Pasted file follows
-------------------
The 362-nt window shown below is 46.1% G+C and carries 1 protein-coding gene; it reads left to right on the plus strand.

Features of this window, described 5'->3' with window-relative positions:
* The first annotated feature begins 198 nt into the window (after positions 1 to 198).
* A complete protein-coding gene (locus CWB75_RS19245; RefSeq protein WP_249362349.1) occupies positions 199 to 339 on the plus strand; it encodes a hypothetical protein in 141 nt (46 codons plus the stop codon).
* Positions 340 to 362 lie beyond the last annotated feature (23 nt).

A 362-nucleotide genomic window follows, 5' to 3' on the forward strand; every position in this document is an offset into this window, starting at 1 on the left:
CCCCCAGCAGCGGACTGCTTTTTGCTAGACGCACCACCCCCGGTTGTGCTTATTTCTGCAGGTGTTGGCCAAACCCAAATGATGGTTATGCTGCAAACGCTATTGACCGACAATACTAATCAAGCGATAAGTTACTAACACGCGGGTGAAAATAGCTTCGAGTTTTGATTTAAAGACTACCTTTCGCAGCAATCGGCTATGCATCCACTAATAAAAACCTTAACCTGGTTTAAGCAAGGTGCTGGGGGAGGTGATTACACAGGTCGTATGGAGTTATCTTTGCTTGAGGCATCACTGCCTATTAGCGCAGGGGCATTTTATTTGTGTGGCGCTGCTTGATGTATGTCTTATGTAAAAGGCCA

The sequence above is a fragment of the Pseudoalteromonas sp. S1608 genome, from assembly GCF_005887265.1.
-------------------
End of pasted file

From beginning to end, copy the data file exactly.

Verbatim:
The 362-nt window shown below is 46.1% G+C and carries 1 protein-coding gene; it reads left to right on the plus strand.

Features of this window, described 5'->3' with window-relative positions:
* The first annotated feature begins 198 nt into the window (after positions 1 to 198).
* A complete protein-coding gene (locus CWB75_RS19245; RefSeq protein WP_249362349.1) occupies positions 199 to 339 on the plus strand; it encodes a hypothetical protein in 141 nt (46 codons plus the stop codon).
* Positions 340 to 362 lie beyond the last annotated feature (23 nt).

A 362-nucleotide genomic window follows, 5' to 3' on the forward strand; every position in this document is an offset into this window, starting at 1 on the left:
CCCCCAGCAGCGGACTGCTTTTTGCTAGACGCACCACCCCCGGTTGTGCTTATTTCTGCAGGTGTTGGCCAAACCCAAATGATGGTTATGCTGCAAACGCTATTGACCGACAATACTAATCAAGCGATAAGTTACTAACACGCGGGTGAAAATAGCTTCGAGTTTTGATTTAAAGACTACCTTTCGCAGCAATCGGCTATGCATCCACTAATAAAAACCTTAACCTGGTTTAAGCAAGGTGCTGGGGGAGGTGATTACACAGGTCGTATGGAGTTATCTTTGCTTGAGGCATCACTGCCTATTAGCGCAGGGGCATTTTATTTGTGTGGCGCTGCTTGATGTATGTCTTATGTAAAAGGCCA

The sequence above is a fragment of the Pseudoalteromonas sp. S1608 genome, from assembly GCF_005887265.1.